Brad flew into San Jose on Friday night, and Saturday morning he and Doug set to work at the shop. Our original plan was to do some template checks on the left upper wing mold, do some tuning on it with filler, and also make Brad's horizontal stabilizer. However, when we started looking closely between the templates and the wing mold, we realized that the difference wasn't as much as I'd thought, and fell well within the fuzzband already established by European manufacturers. Here's a thing to note: When you look at the gap between a template and a shiny surface, what you see is the gap and the reflection of the gap, making the gap look twice as large as it is.
So, anyhow, Brad and Doug quickly set up to make the horizontal stabilizer parts, and also two sets of elevator skins, and also a mold of one of the canopy jettison parts. They're also going to cut foam and carbon for a set of lower wing skins, but the layup on those will probably wait a few weeks.
Here's the carbony goodness I promised in the last Update:
Saturday morning getting started.
Saturday afternoon, the shear webs for the horizontal stab are laid and bagged.
The meanwhile Alia plays games on her laptop.
Sunday morning, drilling the holes for the main stabilizer mounting bushings and stud. I love this T-shirt, but I usually only wear it when I think maybe my mug shot will end up on thesmokinggun.com.
The stabilizer shear web trial-fit in place in the bushing fixture on the mold.
Here the veil cloth is already wet out on the lower skin mold, and Brad is starting to lay in the first half of the first ply of carbon.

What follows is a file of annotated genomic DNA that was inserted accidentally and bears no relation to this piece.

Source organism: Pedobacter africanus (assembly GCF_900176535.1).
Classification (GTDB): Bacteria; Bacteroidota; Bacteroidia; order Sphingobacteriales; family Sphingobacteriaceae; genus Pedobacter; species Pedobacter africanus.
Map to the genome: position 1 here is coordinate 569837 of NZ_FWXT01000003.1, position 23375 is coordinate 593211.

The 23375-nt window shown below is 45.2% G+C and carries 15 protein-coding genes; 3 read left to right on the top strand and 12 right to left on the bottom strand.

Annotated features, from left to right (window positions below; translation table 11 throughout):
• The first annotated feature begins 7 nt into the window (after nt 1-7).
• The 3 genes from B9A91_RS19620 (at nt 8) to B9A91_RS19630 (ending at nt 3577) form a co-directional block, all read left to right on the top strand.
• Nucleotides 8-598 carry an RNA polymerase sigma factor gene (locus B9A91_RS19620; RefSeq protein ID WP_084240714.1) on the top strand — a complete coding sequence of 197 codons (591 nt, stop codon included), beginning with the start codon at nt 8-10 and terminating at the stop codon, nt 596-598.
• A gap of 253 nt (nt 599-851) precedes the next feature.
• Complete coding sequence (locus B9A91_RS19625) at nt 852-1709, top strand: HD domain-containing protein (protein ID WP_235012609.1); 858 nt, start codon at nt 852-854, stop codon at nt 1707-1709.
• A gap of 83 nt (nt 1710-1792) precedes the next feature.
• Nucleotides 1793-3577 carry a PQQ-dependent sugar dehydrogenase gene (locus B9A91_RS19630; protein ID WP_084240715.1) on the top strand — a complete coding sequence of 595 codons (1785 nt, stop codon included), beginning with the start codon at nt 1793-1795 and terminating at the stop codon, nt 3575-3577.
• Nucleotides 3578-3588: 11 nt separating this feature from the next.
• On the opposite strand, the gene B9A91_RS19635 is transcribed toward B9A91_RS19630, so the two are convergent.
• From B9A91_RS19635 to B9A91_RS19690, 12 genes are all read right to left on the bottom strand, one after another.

Finishing wetting the second half.
The main foam core panels in place.
Setting in the carbon ribbons.
Laying in the last foam core bits
Wetting out the inner skin
The peel ply and perf ply are in place, and the crew is laying on the breather. Here we're using thick polyester stuffing left over from Christmas. This is actually the upper stabilizer skin, the lower skin has already been bagged and sucked down.
Bagging it. With good vacuum established we abandoned shop for dinner.
Monday morning, back to work. I encountered this truckload of Toyota Tacoma pickup truck frames going from the Dana plant in Stockton to the NUMMI plant in Fremont. These truckloads of frames are actually a pretty common sight, but I happened to have the camera handy and took this shot for an acquaintenance from back East who frequents a Tacoma forum. Right now there's a big to-do about the rate at which these frames are rusting out from under late 1990s and early 2000s Tacomas. I've never seen one all that rusty, and I've looked at a lot of them. Maybe it's more of a problem where they use road salt.
Homebuilt aviation is not for folks who don't try things at home.
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page updated 27 October 2008 all text and graphics copyright (c) 2008 HP Aircraft,
page updated 27 October 2008 all text and graphics copyright (c) 2008 HP Aircraft, LLC